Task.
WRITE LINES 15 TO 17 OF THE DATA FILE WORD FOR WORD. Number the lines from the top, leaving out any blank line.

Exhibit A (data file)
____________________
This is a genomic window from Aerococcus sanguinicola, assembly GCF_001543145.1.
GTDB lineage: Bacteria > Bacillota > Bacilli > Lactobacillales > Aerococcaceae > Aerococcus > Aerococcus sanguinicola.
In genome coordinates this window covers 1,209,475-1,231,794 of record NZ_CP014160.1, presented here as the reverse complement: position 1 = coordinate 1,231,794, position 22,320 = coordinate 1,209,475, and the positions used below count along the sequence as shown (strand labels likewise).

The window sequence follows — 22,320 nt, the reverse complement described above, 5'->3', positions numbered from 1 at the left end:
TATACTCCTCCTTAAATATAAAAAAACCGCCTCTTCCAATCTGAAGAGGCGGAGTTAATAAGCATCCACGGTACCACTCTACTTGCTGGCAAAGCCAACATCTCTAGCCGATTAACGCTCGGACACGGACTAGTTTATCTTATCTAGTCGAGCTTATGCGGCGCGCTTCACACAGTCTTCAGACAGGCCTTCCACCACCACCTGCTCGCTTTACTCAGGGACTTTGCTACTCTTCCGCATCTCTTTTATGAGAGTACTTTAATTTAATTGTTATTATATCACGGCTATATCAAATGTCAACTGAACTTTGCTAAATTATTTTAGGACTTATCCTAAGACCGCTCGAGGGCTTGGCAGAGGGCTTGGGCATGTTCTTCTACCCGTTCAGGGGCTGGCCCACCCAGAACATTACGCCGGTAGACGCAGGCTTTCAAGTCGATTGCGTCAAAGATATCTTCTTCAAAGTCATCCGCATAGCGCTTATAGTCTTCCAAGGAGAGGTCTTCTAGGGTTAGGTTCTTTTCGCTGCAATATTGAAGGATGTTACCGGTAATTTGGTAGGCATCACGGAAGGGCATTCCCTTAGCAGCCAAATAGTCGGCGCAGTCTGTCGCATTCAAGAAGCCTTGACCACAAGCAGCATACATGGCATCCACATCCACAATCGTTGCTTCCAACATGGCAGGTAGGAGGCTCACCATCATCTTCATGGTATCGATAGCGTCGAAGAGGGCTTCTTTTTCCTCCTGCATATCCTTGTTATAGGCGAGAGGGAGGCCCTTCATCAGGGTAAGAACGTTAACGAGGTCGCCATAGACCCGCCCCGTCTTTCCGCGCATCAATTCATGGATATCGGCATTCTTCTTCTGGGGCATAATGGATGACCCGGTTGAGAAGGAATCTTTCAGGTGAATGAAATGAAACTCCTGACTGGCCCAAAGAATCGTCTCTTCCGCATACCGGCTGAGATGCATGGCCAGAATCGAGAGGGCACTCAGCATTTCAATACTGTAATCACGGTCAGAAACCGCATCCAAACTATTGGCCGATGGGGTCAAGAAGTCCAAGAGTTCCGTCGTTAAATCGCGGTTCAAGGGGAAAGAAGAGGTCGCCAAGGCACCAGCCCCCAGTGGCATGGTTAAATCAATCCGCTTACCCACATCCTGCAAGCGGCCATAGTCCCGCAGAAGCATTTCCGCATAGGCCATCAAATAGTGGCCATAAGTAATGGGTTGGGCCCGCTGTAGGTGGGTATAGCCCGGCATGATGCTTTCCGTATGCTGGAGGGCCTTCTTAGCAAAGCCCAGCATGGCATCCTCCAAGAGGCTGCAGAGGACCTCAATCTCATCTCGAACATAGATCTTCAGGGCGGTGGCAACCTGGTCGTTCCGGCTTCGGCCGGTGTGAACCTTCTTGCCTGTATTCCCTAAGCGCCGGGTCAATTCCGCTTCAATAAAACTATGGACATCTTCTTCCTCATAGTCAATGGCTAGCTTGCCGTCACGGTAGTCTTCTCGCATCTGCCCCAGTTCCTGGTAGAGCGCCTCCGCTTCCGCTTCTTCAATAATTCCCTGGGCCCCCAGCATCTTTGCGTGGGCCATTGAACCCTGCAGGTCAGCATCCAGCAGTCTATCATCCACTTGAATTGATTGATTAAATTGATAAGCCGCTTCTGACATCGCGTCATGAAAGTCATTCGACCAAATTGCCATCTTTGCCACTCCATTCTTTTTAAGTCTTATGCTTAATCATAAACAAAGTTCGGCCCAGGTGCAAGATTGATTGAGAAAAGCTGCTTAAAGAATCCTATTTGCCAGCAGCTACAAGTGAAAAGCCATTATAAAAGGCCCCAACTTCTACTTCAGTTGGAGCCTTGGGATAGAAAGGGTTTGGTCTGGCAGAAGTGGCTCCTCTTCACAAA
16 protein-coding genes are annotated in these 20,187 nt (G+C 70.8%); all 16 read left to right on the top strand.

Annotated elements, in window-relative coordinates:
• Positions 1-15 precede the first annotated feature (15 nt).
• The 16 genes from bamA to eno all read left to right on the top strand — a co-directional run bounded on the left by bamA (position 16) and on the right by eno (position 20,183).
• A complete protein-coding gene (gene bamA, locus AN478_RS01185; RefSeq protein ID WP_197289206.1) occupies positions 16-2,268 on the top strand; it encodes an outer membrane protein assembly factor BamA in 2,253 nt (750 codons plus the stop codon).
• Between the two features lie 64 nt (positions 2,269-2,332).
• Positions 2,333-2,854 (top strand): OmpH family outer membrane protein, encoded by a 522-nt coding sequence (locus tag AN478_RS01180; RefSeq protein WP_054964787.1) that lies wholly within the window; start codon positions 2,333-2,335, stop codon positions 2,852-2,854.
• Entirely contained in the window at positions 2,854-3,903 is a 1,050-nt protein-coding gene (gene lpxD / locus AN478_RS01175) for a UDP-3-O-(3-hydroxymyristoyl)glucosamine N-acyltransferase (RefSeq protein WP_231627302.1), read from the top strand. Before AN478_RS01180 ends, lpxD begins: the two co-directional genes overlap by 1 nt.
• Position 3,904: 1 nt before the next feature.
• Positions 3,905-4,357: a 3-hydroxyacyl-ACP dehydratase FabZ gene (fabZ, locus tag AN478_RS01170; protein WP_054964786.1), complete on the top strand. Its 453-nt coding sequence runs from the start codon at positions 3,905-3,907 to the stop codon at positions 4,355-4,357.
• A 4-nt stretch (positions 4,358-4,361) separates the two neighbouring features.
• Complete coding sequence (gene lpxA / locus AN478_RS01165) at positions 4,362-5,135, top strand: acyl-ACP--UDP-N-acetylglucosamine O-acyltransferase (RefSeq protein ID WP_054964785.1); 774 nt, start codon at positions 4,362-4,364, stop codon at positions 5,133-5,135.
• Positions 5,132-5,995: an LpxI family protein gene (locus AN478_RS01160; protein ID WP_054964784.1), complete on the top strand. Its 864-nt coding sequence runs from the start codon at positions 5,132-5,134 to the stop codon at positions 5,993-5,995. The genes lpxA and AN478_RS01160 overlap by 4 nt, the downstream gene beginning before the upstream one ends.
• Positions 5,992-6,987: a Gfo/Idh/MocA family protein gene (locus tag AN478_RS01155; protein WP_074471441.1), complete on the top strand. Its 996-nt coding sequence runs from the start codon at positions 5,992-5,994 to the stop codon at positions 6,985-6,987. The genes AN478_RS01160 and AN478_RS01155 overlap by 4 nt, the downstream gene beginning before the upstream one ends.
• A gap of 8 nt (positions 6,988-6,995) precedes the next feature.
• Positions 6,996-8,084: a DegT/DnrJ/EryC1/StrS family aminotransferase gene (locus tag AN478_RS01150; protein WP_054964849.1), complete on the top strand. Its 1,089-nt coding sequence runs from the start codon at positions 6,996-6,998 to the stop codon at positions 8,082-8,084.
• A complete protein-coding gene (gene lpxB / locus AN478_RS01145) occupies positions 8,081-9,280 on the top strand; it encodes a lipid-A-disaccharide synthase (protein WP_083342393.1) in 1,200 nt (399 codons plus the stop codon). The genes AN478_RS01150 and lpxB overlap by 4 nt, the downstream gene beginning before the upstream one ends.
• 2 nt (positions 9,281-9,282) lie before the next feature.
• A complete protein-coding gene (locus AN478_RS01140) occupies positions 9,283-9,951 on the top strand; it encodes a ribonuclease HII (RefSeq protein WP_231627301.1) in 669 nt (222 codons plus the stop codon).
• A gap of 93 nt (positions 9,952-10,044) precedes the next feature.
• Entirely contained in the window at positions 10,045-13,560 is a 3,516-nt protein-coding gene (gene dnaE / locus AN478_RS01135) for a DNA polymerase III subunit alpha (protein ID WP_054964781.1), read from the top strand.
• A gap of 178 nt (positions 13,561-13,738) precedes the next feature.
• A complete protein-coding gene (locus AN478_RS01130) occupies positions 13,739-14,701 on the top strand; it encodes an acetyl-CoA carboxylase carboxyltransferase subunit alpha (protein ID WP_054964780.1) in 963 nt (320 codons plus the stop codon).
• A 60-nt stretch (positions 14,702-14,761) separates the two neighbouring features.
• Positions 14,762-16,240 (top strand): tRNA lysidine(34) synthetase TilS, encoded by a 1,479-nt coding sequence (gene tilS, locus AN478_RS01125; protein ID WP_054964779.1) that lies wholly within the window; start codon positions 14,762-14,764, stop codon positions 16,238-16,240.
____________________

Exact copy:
• Positions 3,905-4,357: a 3-hydroxyacyl-ACP dehydratase FabZ gene (fabZ, locus tag AN478_RS01170; protein WP_054964786.1), complete on the top strand. Its 453-nt coding sequence runs from the start codon at positions 3,905-3,907 to the stop codon at positions 4,355-4,357.
• A 4-nt stretch (positions 4,358-4,361) separates the two neighbouring features.
• Complete coding sequence (gene lpxA / locus AN478_RS01165) at positions 4,362-5,135, top strand: acyl-ACP--UDP-N-acetylglucosamine O-acyltransferase (RefSeq protein ID WP_054964785.1); 774 nt, start codon at positions 4,362-4,364, stop codon at positions 5,133-5,135.